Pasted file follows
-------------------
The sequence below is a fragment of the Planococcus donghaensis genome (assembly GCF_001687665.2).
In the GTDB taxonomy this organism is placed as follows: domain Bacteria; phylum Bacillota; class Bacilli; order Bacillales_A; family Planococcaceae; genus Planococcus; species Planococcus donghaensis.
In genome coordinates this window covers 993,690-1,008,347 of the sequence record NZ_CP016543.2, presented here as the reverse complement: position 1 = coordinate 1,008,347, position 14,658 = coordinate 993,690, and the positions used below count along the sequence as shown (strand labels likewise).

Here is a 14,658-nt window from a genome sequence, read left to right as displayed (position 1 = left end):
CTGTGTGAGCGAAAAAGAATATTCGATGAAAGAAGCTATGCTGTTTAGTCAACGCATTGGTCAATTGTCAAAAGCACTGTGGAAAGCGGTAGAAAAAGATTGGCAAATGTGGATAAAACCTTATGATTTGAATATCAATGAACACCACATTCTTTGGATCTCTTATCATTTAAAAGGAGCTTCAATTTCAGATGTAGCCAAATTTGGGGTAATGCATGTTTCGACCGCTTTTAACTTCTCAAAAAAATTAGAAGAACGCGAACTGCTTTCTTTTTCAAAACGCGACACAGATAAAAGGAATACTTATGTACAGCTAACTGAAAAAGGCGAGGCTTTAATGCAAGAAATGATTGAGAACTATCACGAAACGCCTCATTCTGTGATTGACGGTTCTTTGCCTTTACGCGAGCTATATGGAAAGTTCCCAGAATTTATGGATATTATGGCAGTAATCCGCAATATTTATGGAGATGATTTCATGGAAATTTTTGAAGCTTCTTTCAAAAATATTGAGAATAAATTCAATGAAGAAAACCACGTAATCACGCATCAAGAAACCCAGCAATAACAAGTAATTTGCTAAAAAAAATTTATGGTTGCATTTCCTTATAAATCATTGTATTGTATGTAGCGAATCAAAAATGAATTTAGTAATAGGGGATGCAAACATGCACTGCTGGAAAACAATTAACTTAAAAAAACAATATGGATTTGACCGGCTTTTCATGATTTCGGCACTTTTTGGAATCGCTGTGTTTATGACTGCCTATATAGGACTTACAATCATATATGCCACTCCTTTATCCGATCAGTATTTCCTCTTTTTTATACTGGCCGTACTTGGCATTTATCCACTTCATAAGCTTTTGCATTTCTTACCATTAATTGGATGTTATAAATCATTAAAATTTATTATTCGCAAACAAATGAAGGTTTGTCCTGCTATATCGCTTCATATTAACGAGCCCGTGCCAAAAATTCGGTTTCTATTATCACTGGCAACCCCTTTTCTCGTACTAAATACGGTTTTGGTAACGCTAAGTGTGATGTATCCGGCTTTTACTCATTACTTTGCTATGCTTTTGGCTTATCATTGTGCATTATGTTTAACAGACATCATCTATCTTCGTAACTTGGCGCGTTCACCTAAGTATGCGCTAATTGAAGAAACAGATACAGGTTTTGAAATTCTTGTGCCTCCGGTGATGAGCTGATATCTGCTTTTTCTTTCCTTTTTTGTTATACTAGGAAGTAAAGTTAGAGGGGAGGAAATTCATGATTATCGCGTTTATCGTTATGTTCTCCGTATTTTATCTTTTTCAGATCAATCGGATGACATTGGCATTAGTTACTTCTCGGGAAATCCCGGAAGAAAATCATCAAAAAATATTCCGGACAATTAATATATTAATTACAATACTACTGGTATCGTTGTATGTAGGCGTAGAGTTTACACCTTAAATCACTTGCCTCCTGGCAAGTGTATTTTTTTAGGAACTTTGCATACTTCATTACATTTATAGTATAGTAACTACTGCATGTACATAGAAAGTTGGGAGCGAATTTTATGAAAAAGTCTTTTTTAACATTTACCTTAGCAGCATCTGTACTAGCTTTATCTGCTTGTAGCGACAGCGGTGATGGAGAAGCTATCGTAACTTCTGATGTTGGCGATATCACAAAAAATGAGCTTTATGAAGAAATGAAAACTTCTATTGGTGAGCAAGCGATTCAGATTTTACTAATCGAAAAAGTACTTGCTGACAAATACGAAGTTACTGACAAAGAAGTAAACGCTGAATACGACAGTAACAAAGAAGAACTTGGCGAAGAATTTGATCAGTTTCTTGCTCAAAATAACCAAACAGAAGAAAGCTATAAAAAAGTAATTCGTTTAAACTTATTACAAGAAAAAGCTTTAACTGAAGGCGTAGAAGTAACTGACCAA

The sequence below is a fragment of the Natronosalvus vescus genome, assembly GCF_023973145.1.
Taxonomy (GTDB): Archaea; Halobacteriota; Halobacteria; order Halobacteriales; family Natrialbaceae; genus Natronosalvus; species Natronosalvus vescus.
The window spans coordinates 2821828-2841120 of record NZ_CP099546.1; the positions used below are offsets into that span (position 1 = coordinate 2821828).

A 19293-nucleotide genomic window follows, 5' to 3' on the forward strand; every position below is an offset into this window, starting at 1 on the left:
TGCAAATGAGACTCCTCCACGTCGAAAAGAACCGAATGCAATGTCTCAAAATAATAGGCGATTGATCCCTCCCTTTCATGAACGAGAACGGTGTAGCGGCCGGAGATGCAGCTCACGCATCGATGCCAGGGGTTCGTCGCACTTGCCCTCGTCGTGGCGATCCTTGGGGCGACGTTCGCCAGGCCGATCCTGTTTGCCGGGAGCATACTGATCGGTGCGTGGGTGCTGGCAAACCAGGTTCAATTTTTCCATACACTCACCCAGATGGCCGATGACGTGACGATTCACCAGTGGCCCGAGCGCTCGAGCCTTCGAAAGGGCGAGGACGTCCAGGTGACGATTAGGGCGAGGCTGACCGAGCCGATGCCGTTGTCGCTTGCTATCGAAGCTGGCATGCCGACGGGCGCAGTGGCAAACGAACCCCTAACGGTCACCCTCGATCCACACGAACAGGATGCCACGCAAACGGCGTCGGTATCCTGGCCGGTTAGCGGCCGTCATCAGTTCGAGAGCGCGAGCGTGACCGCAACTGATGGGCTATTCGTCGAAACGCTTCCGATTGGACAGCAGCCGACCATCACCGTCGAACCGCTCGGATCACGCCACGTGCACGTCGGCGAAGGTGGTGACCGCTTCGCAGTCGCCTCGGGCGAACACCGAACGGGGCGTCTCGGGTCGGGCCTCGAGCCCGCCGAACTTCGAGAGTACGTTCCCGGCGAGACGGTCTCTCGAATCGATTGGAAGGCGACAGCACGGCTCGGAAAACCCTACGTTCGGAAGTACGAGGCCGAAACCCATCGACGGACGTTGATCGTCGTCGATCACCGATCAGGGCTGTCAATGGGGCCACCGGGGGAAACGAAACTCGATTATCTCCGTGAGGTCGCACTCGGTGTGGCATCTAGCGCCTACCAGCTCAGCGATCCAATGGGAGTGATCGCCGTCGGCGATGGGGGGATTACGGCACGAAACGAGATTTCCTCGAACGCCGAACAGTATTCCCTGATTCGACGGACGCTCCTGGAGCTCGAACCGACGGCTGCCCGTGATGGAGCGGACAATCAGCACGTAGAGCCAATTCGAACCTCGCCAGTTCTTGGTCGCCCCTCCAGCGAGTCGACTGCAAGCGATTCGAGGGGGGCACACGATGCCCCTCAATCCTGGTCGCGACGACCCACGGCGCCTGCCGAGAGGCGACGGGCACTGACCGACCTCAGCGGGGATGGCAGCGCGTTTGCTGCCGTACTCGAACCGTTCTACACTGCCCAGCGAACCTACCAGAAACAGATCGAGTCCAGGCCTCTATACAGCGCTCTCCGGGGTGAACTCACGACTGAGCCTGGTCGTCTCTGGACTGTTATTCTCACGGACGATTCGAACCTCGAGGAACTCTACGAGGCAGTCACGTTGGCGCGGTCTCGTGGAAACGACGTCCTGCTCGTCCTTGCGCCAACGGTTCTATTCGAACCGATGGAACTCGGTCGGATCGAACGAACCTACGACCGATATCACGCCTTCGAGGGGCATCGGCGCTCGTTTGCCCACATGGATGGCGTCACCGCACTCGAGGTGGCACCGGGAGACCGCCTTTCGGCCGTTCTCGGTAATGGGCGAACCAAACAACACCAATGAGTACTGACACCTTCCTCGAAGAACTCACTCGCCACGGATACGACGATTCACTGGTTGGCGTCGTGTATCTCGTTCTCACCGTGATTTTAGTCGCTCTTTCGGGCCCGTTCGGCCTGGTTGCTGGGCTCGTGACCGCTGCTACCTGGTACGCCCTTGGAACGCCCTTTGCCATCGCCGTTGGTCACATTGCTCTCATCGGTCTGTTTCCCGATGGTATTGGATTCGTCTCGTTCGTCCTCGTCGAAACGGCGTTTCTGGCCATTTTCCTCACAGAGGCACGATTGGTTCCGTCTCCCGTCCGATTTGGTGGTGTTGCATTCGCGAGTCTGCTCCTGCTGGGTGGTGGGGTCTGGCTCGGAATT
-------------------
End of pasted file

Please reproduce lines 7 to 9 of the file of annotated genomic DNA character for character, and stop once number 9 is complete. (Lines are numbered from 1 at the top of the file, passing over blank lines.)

Taxonomy (GTDB): Archaea; Halobacteriota; Halobacteria; order Halobacteriales; family Natrialbaceae; genus Natronosalvus; species Natronosalvus vescus.
The window spans coordinates 2821828-2841120 of record NZ_CP099546.1; the positions used below are offsets into that span (position 1 = coordinate 2821828).

A 19293-nucleotide genomic window follows, 5' to 3' on the forward strand; every position below is an offset into this window, starting at 1 on the left: